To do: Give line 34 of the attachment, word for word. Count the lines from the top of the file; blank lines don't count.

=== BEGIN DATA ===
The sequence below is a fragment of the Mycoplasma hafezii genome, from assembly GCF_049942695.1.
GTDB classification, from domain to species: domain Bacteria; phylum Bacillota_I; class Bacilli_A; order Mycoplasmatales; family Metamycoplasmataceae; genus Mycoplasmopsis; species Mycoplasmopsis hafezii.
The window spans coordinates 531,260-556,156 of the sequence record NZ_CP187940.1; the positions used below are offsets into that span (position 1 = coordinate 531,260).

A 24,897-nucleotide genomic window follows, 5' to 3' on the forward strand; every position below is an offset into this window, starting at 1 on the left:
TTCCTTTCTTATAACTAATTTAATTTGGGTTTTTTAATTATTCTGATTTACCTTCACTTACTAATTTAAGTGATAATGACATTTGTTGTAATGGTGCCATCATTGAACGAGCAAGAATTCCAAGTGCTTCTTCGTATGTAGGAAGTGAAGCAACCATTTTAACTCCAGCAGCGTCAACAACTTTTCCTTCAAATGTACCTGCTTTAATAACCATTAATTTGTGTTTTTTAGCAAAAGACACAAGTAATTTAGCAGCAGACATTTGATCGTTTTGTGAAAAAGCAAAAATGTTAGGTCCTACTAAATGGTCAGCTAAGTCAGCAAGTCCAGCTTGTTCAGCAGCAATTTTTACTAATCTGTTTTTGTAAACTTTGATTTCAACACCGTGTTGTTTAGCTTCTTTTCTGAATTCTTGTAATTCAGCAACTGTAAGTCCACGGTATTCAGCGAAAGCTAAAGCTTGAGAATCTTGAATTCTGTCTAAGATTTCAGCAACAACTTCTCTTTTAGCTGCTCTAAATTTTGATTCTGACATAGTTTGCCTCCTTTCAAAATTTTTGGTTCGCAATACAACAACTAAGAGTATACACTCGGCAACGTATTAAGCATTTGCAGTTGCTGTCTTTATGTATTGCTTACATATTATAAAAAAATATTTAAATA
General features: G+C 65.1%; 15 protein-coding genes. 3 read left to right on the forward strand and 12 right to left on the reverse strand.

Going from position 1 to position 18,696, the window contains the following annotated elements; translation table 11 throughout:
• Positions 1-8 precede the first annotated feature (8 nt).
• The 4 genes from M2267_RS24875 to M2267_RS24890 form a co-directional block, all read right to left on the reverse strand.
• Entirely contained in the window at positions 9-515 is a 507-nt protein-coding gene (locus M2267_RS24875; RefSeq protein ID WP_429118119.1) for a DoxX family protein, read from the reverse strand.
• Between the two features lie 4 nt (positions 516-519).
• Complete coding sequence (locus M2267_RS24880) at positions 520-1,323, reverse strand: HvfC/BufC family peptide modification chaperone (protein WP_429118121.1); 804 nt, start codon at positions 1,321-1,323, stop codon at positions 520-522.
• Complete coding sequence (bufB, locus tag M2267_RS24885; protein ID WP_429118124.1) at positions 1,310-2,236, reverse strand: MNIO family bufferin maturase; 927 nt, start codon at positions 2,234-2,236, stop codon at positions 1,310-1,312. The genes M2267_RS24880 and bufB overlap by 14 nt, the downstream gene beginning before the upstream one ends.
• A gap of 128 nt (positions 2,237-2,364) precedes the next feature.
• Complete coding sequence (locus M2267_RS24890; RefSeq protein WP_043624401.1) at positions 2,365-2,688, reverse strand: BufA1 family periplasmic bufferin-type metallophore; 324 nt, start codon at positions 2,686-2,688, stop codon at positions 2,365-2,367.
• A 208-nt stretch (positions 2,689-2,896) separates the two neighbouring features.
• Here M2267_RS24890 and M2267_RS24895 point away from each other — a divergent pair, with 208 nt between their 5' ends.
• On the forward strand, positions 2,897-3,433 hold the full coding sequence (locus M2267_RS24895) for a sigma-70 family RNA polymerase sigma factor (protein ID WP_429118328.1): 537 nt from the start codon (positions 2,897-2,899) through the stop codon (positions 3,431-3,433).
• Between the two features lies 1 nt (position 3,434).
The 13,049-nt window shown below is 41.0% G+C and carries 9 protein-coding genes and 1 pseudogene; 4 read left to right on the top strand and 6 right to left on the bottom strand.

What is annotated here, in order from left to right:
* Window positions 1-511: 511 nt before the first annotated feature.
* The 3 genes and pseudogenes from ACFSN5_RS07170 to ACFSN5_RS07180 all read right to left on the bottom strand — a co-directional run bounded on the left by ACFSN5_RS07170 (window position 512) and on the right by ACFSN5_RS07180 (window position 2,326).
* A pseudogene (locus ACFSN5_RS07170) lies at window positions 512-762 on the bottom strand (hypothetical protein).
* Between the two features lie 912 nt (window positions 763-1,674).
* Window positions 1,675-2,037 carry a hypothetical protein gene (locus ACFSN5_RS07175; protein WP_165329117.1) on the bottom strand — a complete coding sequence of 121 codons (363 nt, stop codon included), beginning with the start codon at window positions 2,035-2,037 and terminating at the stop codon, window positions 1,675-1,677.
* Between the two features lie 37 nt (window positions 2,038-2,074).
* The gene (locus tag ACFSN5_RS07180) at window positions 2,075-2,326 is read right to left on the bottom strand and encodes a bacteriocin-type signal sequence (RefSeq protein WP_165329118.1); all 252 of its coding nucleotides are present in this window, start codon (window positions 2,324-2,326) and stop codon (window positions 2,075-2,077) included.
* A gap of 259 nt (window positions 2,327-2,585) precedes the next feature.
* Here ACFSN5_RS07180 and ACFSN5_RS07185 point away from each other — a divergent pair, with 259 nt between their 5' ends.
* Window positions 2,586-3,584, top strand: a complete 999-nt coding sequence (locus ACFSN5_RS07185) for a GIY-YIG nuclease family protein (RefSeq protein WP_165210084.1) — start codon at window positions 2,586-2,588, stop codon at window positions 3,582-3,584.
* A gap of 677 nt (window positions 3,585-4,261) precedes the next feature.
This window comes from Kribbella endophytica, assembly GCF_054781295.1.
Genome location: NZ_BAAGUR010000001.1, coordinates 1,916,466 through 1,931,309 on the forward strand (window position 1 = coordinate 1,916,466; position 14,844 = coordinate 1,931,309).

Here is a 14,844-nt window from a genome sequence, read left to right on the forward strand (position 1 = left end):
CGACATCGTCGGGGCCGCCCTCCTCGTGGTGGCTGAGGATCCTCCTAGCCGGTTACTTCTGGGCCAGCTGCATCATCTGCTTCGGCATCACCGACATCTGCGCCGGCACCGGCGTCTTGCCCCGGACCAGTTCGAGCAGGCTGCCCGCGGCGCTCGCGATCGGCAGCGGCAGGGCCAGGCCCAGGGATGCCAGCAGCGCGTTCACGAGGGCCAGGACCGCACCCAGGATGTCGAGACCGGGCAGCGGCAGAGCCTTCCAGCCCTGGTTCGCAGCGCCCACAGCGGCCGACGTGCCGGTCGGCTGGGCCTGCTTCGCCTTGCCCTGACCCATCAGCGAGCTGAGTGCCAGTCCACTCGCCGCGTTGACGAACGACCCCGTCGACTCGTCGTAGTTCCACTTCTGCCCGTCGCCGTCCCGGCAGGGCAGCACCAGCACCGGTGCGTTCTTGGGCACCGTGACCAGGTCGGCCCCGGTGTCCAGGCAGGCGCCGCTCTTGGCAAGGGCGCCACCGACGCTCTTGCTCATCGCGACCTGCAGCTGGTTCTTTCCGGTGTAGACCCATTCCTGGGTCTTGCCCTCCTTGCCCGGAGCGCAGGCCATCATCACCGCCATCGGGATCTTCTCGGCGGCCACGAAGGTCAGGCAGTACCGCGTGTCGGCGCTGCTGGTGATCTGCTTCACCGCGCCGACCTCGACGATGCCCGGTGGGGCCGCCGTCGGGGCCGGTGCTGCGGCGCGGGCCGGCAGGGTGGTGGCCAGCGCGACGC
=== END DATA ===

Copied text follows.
Genome location: NZ_BAAGUR010000001.1, coordinates 1,916,466 through 1,931,309 on the forward strand (window position 1 = coordinate 1,916,466; position 14,844 = coordinate 1,931,309).